Cisco said it will cut 5% of its global workforce in a bid to "realign the organization and enable further investment in key priority areas." The company outlined the restructuring as it reported its second quarter results.

The networking giant reported second quarter revenue of $12.8 billion, down 6% from a year ago, with earnings of 65 cents a share. Non-GAAP earnings were 87 cents a share.

Wall Street was expecting fiscal second quarter earnings of 84 cents a share on revenue of $12.7 billion. The biggest concern going into Cisco's report was the weak demand for networking gear as customers deploy systems that have been purchased.

For the third quarter, Cisco said revenue will be $12.1 billion to $12.3 billion with non-GAAP earnings between 84 cents a share to 86 cents a share. Analysts had expected adjusted earnings of 92 cents a share on $13.09 billion in sales. For fiscal 2024, Cisco said revenue will be between $51.5 billion to $52.5 billion with non-GAAP earnings of $3.68 a share to $3.74 a share.

Cisco said that it will take charges of $800 million for the layoffs and most of the hits will be recognized in the third quarter.

Chuck Robbins, CEO of Cisco, said the second quarter was solid, but the company has to focus its investments on future growth. "Our innovation sits at the center of an increasingly connected ecosystem and will play a critical role as our customers adopt AI and secure their organizations," he said.

Robbins said:

"We're seeing a greater degree of caution and scrutiny of deals given a high level of uncertainty. As we discussed last quarter, and subsequently saw in other technology provider results, customers are starting to deploy the elevated levels of products shipped in them in recent quarters. This is taking longer than our initial expectations."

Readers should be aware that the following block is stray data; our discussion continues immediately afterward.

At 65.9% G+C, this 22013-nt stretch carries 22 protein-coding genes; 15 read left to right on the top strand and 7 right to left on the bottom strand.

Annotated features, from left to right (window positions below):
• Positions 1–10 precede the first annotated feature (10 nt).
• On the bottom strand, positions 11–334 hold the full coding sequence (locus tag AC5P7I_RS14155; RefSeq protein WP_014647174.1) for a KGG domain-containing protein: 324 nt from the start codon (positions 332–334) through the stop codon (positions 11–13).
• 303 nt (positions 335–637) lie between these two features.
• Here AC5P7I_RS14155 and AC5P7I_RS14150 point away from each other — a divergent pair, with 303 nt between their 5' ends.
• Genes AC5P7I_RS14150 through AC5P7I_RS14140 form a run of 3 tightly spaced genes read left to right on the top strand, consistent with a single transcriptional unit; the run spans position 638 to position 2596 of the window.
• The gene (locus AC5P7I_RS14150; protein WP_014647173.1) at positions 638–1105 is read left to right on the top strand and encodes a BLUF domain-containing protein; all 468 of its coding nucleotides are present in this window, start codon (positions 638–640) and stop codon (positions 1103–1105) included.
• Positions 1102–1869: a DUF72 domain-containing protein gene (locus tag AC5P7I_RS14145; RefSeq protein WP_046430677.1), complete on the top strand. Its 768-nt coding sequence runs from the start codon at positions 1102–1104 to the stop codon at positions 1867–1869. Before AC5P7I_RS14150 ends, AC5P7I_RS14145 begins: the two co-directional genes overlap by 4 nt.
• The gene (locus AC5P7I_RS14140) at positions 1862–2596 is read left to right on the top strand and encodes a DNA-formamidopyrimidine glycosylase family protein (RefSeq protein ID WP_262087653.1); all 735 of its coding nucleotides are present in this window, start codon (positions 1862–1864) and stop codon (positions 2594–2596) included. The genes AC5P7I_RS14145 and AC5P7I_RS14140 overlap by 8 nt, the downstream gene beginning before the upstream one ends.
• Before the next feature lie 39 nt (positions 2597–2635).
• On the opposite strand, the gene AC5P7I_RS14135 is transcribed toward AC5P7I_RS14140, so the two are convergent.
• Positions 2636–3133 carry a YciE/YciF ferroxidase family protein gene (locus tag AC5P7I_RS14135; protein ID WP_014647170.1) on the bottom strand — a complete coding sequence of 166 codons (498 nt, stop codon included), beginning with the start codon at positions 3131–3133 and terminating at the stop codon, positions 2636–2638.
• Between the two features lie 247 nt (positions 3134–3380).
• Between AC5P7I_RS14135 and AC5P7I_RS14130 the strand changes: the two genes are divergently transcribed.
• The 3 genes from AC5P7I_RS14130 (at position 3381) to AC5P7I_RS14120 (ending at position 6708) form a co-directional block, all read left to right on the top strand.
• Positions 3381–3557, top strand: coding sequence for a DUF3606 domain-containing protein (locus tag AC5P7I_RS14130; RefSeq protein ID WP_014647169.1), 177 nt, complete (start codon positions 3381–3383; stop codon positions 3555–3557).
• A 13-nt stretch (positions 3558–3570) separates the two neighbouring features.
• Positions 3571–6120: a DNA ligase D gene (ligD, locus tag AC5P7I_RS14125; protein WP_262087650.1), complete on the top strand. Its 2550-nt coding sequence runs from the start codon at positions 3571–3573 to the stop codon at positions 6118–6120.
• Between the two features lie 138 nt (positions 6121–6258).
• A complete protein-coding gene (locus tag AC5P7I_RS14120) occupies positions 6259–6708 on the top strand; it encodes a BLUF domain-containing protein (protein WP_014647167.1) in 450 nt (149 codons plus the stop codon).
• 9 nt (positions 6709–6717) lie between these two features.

Robbins added that telecom and cable companies are pulling back on spending. He said that customers will take another quarter or two to digest shipments already received. "Our team is also partnering closely with customers to assist with this heightened focus on deployments at Cisco equipment on hand," said Robbins. 

The Cisco CEO said he's optimistic about AI workloads boosting demand, but noted that "we're still in the early stages of AI workloads."

Constellation Research analyst Chirag Mehta said Cisco's future growth is pegged the the acquisition of Splunk, which could close in the third quarter.

Mehta said:

"With the acquisition of Splunk, Cisco is poised to elevate the cybersecurity landscape, potentially merging their respective portfolio of products, and enhance them with advanced AI capabilities. This strategic move not only amplifies Cisco's commitment to cybersecurity but also paves the way for unparalleled benefits to a vast spectrum of its customers. As networks and security converge, Cisco's focus on cybersecurity will be paramount to unlock sustained growth in an ever-evolving digital landscape."

Cisco's second quarter networking revenue was down 12% from a year ago with security and collaboration up 3% each. Observability revenue was up 16%, but from a smaller base. Services revenue was up 4%.

Cisco’s results land a few days after Arista Networks reported fourth quarter earnings, which were strong. Arista Networks, which counts Meta Platforms and Microsoft as its largest customers, reported fourth quarter revenue of $1.54 billion, up 21% from the same period last year. Net income was $613.6 billion, or $1.92 a share. Non-GAAP earnings were $2.08 a share.

Arista Networks CEO Jayshree Ullal noted that generative AI will create a networking infrastructure upgrade cycle. “AI at scale needs Ethernet at scale. AI workloads cannot tolerate the delays in the network, because the job can only be completed after all flows are successfully delivered to the GPU clusters. All it takes is one culprit of worst-case link to throttle an entire AI workload,” said Ullal.